Have Judith Miller and Anderson Cooper made their seven-figure book deals yet? By now, they may well have... although at press time, there was much disagreement, especially about Miller's plans and offers. On her blog, Arianna Huffington stated, then backpedaled, then restated, that Miller has a $1.2 million offer from Simon & Schuster to tell her story, despite continuing denials from Miller's agent, Binky Urban, and from executives at S&S. (As for Cooper, all last week publishing folk were buzzing about a "book idea," which may or may not have involved a written proposal, but which was very definitely on the submission circuit.)
What I find fascinating about all this is not whether Miller and Cooper will get their book deals. I think we've all been around this business long enough to know that if they want them, they will. What's interesting is that anyone thinks they have stories to tell. It used to be that in order to get a book contract, a writer had to have an idea, if not actual printed pages known as a proposal. But these days, who needs a proposal if you've got a platform? Cooper, of course, is the handsome CNN reporter (who also just happens to be the son of Gloria Vanderbilt) who showed emotion—emotion! From a reporter!! Fancy that!—in his coverage of Hurricane Katrina. And Miller, well, she's the out-of-favor-New York Times—reporter-who-went-to-jail-to-protect-a-source-who-told-her-not-to-bother-but-what the-hell?-Incarceration-might-legitimize-her-disrespected-career gal. Now, that's what I call a platform.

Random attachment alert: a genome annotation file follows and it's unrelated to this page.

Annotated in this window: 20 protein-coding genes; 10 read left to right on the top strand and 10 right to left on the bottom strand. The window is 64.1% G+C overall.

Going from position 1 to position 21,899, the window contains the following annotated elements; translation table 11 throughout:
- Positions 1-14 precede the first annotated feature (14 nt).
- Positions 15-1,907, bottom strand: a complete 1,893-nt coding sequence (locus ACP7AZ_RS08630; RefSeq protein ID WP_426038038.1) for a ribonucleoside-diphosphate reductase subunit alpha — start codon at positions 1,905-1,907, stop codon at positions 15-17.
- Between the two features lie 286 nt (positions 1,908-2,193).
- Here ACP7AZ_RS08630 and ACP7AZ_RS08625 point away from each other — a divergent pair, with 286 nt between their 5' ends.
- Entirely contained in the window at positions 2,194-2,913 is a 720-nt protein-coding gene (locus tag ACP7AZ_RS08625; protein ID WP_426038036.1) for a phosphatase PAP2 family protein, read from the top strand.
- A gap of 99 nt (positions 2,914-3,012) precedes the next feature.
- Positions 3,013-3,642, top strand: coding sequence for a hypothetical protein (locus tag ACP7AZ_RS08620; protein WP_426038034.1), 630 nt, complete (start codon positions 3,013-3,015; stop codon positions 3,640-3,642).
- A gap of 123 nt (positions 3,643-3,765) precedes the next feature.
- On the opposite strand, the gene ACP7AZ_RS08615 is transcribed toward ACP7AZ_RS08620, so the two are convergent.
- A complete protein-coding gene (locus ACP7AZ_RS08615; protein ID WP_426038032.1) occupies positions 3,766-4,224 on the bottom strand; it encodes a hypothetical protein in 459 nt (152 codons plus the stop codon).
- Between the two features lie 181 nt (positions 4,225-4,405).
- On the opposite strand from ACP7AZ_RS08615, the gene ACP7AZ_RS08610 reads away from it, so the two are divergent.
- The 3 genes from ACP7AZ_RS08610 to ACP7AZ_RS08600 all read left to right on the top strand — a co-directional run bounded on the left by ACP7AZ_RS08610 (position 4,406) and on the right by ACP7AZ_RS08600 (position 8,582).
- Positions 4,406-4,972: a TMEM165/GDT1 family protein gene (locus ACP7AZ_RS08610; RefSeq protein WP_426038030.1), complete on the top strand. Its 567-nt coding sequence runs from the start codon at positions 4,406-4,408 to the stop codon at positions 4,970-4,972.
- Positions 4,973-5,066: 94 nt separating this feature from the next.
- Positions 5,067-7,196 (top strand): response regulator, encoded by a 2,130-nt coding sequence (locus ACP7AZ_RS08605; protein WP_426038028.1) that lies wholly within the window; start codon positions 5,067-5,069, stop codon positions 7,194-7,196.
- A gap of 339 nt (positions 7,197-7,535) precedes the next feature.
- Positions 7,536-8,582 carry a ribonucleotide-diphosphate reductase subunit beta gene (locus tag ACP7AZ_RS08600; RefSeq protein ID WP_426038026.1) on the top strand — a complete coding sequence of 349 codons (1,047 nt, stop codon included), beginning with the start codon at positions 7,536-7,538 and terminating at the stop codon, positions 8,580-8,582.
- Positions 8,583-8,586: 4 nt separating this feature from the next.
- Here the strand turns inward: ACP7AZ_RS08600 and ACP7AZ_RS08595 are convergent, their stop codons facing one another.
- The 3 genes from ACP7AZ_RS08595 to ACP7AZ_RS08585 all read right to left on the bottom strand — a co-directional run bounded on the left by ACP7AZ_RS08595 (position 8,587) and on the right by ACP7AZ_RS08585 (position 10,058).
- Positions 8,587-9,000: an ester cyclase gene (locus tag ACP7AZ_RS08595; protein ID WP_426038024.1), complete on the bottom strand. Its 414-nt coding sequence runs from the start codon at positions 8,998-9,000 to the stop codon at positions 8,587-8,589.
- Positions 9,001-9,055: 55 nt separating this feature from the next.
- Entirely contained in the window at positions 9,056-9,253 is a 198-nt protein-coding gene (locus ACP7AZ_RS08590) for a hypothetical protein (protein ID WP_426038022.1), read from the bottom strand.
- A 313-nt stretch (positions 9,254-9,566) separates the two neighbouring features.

There's no question that platforms help, and any publicist or publisher will tell you it's a thousand times easier to sell books, even mediocre books, by people who already are famous or infamous or otherwise have some recognizability in the marketplace. But the scrambling over Cooper and, even more so, Miller is silly, given that we have no idea what it is they're going to say. And the truth is, they probably don't know, either. Miller, after all, never even wrote the story whose source she supposedly went to jail to protect: Is a book from her going to chronicle, in 80,000 words, that decision? Without some advance outline or notes, I fear that what S&S or whoever is going to get is a little sturm und drang and a lot of tales about the 90 days she spent working out and making herself over in jail. (Coincidentally, while publishing buzzes about Miller and Cooper's possible book deals, the George Clooney—directed film about the great Edward R. Murrow is accompanied by a single tie-in—Wiley's reissue of the Bob Edwards bio.)
Everybody knows that books these days are expected to compete with other forms of media, and that they often tend to follow the news instead of making it. But what book publishers seem to forget is that for most people, even book buyers, a book-length story about how this or that journalist did or didn't get her story—unless it's All the President's Men—is not very compelling. And unless Judith Miller is going to come clean about her whole career and explain why she wrote stories "proving" that there were weapons of mass destruction in Iraq, there's precious little that makes her book worth a million dollars.
And even if she did, would enough people care? Disgraced journalists are not the stuff of blockbusterish publishing dreams. Anybody who doubts it need only remember two words: Jayson Blair.